Other features, utilities and advantages of various embodiments of the invention will be apparent from the following more particular description of embodiments of the invention as illustrated in the accompanying drawings.

BRIEF DESCRIPTION OF DRAWINGS

For the purpose of illustrating the invention, the drawings show a form of the invention that is presently preferred. However, it should be understood that the present invention is not limited to the precise arrangements and instrumentalities shown in the drawings, wherein:

FIG. 1 is a simplified schematic of a prior art circuit including a PLL;

FIG. 2 is a simplified schematic of a circuit including a PLL according to one embodiment of the present invention;

FIG. 3 is a schematic diagram of a transformer and biased receiver circuitry, according to one embodiment of the present invention;

FIG. 4 is a plot of voltage versus time for a simulation of the circuit illustrated in FIG. 3; and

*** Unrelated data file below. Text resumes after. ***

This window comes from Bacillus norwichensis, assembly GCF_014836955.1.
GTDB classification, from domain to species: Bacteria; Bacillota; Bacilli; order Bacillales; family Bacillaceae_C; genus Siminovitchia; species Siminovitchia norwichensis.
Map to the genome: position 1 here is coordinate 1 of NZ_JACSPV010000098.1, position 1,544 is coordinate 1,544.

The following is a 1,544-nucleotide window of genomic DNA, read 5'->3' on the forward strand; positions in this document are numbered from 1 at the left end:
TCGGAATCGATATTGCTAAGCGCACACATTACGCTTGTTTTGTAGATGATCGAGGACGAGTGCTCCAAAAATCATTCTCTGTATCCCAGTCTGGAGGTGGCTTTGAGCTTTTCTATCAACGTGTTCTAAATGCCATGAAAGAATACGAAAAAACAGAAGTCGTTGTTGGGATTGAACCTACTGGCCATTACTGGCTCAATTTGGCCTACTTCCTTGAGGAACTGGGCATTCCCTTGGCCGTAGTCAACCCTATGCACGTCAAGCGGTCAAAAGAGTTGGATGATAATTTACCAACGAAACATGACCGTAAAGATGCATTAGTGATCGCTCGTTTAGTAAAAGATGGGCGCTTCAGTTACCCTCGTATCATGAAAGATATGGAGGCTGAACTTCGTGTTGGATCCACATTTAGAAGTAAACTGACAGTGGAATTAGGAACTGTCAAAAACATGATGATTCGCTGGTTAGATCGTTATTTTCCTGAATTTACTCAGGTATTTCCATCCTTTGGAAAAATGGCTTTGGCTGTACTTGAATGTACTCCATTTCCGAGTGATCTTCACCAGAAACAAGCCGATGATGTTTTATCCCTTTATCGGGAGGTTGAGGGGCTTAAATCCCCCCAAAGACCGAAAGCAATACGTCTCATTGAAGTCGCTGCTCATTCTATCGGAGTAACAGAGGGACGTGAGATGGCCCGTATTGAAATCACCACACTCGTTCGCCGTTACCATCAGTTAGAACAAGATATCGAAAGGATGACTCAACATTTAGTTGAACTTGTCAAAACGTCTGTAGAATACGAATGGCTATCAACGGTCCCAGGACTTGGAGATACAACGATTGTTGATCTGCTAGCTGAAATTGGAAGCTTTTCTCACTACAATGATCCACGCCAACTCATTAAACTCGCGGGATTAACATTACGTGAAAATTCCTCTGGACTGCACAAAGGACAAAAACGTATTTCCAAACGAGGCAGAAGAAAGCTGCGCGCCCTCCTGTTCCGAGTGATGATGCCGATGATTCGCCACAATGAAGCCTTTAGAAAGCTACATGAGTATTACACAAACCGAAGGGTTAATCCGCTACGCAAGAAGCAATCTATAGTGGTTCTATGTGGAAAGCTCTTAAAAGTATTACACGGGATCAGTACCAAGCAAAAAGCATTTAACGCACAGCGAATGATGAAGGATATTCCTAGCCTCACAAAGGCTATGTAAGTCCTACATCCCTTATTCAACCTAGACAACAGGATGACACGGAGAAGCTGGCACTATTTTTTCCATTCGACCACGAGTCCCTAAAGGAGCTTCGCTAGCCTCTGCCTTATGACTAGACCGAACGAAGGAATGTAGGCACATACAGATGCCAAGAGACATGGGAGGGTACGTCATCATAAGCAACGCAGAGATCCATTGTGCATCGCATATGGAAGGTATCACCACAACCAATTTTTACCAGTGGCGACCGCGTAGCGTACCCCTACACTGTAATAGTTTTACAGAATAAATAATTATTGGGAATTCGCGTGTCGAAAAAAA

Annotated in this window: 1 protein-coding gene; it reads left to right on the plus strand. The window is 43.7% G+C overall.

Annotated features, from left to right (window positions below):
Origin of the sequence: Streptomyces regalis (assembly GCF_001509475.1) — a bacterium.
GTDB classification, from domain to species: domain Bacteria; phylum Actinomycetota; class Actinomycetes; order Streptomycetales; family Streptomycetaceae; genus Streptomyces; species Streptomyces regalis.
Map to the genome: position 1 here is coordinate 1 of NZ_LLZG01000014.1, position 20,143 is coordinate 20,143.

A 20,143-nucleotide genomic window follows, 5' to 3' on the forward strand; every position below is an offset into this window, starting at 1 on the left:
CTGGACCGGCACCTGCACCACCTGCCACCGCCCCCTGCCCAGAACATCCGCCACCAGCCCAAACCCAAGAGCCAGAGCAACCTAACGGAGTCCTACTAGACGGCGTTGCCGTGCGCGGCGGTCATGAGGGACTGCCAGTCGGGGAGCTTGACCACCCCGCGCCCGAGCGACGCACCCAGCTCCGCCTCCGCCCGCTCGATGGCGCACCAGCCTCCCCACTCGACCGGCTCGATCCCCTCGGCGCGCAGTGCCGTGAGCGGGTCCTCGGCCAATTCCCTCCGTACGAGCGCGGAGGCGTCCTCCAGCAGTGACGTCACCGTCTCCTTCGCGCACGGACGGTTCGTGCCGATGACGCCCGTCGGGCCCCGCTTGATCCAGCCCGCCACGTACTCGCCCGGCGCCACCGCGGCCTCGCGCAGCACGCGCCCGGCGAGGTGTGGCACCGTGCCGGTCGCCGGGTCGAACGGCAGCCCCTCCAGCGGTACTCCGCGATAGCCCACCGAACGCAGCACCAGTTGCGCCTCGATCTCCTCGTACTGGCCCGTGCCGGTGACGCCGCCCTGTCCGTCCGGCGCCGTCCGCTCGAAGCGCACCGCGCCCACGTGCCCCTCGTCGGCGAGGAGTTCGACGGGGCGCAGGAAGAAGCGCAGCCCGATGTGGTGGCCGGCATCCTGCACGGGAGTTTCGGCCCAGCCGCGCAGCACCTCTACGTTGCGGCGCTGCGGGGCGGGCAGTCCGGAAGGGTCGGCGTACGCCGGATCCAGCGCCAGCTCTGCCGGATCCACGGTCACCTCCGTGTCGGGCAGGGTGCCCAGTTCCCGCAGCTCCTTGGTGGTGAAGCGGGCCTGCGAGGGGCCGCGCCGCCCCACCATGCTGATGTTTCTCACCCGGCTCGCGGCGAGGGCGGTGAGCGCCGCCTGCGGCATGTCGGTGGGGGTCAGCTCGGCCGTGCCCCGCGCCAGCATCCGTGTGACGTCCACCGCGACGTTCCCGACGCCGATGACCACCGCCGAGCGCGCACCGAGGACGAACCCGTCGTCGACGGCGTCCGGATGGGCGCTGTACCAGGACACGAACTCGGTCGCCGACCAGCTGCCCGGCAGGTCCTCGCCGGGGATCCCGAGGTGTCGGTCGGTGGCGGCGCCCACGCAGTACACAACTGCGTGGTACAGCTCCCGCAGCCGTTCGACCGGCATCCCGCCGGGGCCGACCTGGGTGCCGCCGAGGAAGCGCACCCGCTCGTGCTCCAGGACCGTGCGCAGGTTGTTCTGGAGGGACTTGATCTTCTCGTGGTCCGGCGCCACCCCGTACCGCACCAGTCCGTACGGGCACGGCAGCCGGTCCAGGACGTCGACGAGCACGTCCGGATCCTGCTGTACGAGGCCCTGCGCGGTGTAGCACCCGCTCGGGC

FIG. 5 is a plot of voltage versus time for a simulation of the circuit illustrated in FIG. 3.

DETAILED DESCRIPTION

The present invention is directed to an integrated circuit and method for maintaining the integrity of an input reference clock signal in the presence of a noisy chip environment. An example of the disclosed invention is depicted in FIGS. 2 and 3, although it should be understood that the present invention is not limited to this (or any other) particular embodiment, but rather is intended to cover any integrated circuit or method that fairly falls within the broad scope of the appended claims. In the drawings, like elements include like element numbers.